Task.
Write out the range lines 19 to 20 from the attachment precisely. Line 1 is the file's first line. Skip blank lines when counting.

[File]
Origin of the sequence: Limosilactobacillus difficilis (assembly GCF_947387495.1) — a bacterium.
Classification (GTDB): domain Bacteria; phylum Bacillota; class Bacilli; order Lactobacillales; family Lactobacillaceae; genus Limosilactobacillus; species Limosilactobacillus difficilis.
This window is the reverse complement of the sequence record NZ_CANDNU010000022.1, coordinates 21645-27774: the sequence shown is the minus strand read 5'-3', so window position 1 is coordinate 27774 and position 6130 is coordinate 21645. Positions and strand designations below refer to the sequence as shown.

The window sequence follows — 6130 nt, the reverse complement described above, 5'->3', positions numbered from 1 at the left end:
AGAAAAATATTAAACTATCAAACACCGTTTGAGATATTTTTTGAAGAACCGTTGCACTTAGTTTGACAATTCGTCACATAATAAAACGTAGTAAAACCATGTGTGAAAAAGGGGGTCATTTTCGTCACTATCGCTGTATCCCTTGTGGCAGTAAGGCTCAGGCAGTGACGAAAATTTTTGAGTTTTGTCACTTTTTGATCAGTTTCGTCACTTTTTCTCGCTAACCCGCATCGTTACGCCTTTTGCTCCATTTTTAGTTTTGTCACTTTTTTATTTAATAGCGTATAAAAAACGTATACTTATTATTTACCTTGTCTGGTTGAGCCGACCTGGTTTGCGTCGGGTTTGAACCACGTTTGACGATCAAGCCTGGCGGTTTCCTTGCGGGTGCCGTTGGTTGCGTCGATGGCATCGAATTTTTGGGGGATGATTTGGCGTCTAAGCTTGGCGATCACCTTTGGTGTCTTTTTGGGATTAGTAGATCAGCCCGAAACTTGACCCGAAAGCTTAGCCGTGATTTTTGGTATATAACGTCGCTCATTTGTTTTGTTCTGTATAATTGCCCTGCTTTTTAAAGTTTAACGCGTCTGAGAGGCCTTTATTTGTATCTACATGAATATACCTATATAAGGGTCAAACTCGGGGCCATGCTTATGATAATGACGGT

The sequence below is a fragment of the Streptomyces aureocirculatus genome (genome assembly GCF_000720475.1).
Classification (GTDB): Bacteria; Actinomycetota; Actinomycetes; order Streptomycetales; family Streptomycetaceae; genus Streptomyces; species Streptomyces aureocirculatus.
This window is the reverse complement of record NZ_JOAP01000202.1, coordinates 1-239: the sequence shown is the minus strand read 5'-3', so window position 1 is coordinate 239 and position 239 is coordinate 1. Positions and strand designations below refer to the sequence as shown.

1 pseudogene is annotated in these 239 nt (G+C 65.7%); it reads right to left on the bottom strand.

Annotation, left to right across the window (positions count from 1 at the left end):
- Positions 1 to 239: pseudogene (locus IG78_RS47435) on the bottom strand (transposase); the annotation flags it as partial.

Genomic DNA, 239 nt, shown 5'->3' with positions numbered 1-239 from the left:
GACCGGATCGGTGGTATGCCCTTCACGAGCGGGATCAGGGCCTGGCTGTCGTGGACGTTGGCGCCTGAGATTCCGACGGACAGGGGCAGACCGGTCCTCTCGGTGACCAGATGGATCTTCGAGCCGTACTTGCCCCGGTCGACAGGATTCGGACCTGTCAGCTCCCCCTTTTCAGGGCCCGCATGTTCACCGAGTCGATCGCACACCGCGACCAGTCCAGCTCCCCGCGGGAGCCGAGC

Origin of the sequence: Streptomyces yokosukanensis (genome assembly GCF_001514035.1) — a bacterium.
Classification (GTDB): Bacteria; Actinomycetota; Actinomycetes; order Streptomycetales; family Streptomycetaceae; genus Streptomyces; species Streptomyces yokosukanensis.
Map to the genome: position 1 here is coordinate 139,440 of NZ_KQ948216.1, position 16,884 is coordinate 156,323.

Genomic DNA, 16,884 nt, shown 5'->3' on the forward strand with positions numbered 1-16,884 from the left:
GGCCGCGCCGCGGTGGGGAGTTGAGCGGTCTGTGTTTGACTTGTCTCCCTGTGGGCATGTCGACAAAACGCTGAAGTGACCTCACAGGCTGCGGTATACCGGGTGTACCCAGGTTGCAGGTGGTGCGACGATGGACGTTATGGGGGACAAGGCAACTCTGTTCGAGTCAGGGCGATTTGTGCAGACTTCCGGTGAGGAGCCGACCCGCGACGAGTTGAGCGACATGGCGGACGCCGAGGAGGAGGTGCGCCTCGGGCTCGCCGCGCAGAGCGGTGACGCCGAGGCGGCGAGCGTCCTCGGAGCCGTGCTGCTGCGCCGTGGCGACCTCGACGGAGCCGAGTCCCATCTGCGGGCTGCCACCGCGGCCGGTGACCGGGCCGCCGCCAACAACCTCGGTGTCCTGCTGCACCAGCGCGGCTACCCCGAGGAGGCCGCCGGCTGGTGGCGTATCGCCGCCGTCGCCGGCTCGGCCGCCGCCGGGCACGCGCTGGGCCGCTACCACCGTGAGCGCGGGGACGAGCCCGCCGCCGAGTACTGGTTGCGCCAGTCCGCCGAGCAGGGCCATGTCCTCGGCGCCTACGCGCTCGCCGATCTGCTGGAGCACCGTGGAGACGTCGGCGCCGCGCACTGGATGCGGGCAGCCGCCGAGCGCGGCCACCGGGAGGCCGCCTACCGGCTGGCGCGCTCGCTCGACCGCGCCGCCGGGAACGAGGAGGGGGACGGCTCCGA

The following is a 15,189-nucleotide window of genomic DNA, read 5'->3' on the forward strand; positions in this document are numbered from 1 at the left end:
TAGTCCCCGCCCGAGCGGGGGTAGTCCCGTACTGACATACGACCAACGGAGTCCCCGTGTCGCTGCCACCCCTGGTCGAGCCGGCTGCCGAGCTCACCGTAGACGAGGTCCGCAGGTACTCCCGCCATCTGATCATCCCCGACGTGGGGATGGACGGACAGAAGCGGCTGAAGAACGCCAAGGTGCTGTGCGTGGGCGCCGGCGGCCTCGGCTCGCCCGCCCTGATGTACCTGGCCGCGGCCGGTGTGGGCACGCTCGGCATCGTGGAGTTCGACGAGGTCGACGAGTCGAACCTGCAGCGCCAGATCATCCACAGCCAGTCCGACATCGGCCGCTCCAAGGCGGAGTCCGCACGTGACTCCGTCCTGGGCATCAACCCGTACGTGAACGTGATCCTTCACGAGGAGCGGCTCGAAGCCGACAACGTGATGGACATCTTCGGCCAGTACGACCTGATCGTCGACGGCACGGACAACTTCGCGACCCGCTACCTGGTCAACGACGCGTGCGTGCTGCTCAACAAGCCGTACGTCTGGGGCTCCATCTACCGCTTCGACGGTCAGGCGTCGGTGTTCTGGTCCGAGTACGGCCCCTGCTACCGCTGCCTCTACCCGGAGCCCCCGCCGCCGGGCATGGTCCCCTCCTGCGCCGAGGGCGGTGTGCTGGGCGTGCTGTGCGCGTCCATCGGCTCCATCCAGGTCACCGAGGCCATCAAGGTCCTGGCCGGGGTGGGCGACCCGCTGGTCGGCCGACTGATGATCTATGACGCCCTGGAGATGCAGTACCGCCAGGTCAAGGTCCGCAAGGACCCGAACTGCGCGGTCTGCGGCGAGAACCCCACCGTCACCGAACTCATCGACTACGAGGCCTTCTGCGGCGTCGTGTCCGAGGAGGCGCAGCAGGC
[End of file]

The following is a 15,189-nucleotide window of genomic DNA, read 5'->3' on the forward strand; positions in this document are numbered from 1 at the left end:
TAGTCCCCGCCCGAGCGGGGGTAGTCCCGTACTGACATACGACCAACGGAGTCCCCGTGTCGCTGCCACCCCTGGTCGAGCCGGCTGCCGAGCTCACCGTAGACGAGGTCCGCAGGTACTCCCGCCATCTGATCATCCCCGACGTGGGGATGGACGGACAGAAGCGGCTGAAGAACGCCAAGGTGCTGTGCGTGGGCGCCGGCGGCCTCGGCTCGCCCGCCCTGATGTACCTGGCCGCGGCCGGTGTGGGCACGCTCGGCATCGTGGAGTTCGACGAGGTCGACGAGTCGAACCTGCAGCGCCAGATCATCCACAGCCAGTCCGACATCGGCCGCTCCAAGGCGGAGTCCGCACGTGACTCCGTCCTGGGCATCAACCCGTACGTGAACGTGATCCTTCACGAGGAGCGGCTCGAAGCCGACAACGTGATGGACATCTTCGGCCAGTACGACCTGATCGTCGACGGCACGGACAACTTCGCGACCCGCTACCTGGTCAACGACGCGTGCGTGCTGCTCAACAAGCCGTACGTCTGGGGCTCCATCTACCGCTTCGACGGTCAGGCGTCGGTGTTCTGGTCCGAGTACGGCCCCTGCTACCGCTGCCTCTACCCGGAGCCCCCGCCGCCGGGCATGGTCCCCTCCTGCGCCGAGGGCGGTGTGCTGGGCGTGCTGTGCGCGTCCATCGGCTCCATCCAGGTCACCGAGGCCATCAAGGTCCTGGCCGGGGTGGGCGACCCGCTGGTCGGCCGACTGATGATCTATGACGCCCTGGAGATGCAGTACCGCCAGGTCAAGGTCCGCAAGGACCCGAACTGCGCGGTCTGCGGCGAGAACCCCACCGTCACCGAACTCATCGACTACGAGGCCTTCTGCGGCGTCGTGTCCGAGGAGGCGCAGCAGGC